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Cover Stories

Greetings from Coney Island!

I set off for Coney Island on the first Saturday of summer, when King Neptune and Queen Mermaid turn a giant key in the Atlantic to “open the ocean” for the season, to the delight of a half million mortals who come for the annual Mermaid Parade. Islands Magazine

The Game Within

Steve, Mike,and John Dobson have a way with games. As teenagers they operated the slot car racing game at the Canadian National Exhibition--which sucked them into the industry. Since then they've had a knack for creating fun, winnable, and visually enthralling midway games. IAAPA Funworld Magazine

Bet on the Thin Guy

This battle of widths is one of 15 regional qualifiers for the "big dance"---Nathan's Famous Fourth of July International Hot Dog Eating Contest (quite a mouthful). Though Jarvis, Lerman and Lipsitz may sound like a law firm, these guys are the Three Musketeers of the competitive-eating circuit, and I'm here to watch them in action. Holiday Inn Express Navigator Magazine

Canned Wonders

Last November, a team from Butler Rogers Baskett Architects pulled an all-nighter at the New York Design Center. Their mission: to build a 10-foot-long hot dog balanced inside a bun and two nearly 8-foot tall condiment bottles out of canned food. A mind-boggling 6,394 cans, to be precise. It was far from an ordinary workday for these five employees of a firm whose clients include the Chelsea Piers sports complex and the jeweler Cartier.

Games Magazine


The Land of Prizes

Childhood trips to a wholesale house of carnival prizes in Boston inspire an interest in Japan and Japanese writing. Boston Review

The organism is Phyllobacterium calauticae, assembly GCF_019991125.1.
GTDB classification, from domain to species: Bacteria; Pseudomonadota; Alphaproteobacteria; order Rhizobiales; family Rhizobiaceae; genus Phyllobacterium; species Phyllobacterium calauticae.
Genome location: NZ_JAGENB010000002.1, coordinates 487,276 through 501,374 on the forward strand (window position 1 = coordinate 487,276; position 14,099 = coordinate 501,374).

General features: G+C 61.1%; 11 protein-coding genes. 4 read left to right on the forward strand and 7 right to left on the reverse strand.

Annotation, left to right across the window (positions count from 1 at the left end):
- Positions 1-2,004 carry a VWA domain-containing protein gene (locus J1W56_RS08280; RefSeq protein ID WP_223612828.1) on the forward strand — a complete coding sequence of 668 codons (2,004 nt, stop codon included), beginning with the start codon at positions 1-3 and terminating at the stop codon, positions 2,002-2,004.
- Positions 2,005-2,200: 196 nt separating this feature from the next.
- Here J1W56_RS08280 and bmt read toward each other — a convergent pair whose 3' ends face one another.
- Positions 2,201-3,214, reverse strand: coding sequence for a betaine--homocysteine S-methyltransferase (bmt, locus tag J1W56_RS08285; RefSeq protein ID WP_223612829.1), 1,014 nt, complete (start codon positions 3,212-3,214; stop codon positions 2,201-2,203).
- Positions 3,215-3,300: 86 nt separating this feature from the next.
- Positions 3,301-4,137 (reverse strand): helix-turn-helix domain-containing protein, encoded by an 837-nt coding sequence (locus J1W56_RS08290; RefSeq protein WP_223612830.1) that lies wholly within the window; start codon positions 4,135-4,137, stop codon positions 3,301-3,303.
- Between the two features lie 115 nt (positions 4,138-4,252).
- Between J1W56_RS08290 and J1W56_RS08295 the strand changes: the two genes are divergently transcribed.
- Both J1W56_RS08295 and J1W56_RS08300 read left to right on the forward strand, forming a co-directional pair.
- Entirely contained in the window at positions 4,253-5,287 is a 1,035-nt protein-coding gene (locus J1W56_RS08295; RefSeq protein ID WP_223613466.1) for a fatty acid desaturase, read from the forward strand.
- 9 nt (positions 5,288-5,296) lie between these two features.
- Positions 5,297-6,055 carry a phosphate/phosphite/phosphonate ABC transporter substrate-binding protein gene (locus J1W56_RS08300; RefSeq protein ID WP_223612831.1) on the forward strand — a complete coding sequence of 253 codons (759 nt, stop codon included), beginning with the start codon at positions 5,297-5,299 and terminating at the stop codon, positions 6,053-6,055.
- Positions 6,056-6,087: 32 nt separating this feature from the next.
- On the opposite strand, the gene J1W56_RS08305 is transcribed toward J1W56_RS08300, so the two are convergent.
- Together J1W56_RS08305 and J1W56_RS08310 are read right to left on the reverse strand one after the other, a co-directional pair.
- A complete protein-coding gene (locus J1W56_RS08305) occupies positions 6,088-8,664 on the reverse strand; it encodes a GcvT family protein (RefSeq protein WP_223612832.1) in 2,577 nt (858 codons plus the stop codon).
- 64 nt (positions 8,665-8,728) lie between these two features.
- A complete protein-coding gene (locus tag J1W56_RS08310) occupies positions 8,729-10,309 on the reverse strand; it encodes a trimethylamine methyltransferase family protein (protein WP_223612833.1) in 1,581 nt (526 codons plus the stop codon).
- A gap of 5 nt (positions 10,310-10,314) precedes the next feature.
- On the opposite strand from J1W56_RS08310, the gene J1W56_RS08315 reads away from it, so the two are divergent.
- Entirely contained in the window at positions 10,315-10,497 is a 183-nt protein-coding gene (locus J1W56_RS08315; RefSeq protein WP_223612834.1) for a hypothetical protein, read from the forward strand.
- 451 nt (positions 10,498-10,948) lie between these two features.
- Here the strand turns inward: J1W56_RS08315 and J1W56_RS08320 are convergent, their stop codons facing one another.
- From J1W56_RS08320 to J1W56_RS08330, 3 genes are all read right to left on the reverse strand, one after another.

Growing Up an Itinerant Vendor

Having a father who earned his living selling popcorn at carnivals made life a lot more interesting than school. Yankee Magazine


Kings and Queens of Swords

Seasoned sword swallowers open up about their death-defying profession. Games Magazine

Daredevil Dynasties

Legendary circus families bring high-thrill entertainment to parks. IAAPA Funworld Magazine


Art Awhirl!

Like Don Quixote de La Mancha, woodcarver Gerry Holzman has dared to dream an impossible dream: the creation of one of the first all-hand-carved carousels since the 1930s, when the aluminum horse galloped onto the scene. Art & Antiques Magazine

Step Right Up!

In 1988, Jim Secreto bought his first sideshow banner: a visually arresting image of The Human Blockhead, a turbaned fakir with spikes hammered up his nostrils and pins piercing his tongue. Nine years and 35 banners later, Secreto's collection of carnival curiosities has entered the rarefied realm of 20th-century folk art. 

Art & Antiques Magazine


Inspired by Imagination

Four students from Carnegie Mellon University's Entertainment Technology Center are paving the way for a new generation of extraordinary interactive and technology-driven experiences. IAAPA Funworld Magazine


A Movable Feat

Within earshot of the frenetic midway, children of traveling carnival workers are getting a serious education. Education Week

Amusement Business

They're Ditching It All For a Life That's Fair

An informal poll of amusement industry manufacturers and suppliers reveals an influx of career-changers who yearn to travel and own their own business, working as much or as little as they like. Amusement Business Magazine


Conjuring Houdini

In Appleton, Wisconsin, Houdini Elementary School is named after the local boy who grew up to become the world's greatest escape artist. The school's colors are the same as those on the famous magician's cape: red and black. If anything disappears, they blame Harry.

Games Magazine

Sherlock's Home

Connecticut's puzzle palace was built in 1919 at a cost of about $1 million, a kingly sum in those days. Its sole architect was the actor-director-playwright William Gillette, who made his fortune originating the stage role of Sherlock Holmes. Stagebill

Historic Preservation

Restoring Roosevelt Island's Ruins

A developer has plans for a former asylum beside Manhattan. Preservation 

Tin-Can Treasures

Are Quonsets, steel hangar-like huts left over from WW II, worth preserving?

Children's Book

The Ten-Woman Bicycle

"An amusing look at 'emancipation,' in which one sees what wonders resourcefulness, tenacity and independence can lead to."---Utrecht Daily News (Holland)


One Thousand and One-Second Stories

"This collection brings the eccentric, influential work of Taruho into English for the first time...
Vita provides an informative biographical and literary introduction."---Publishers Weekly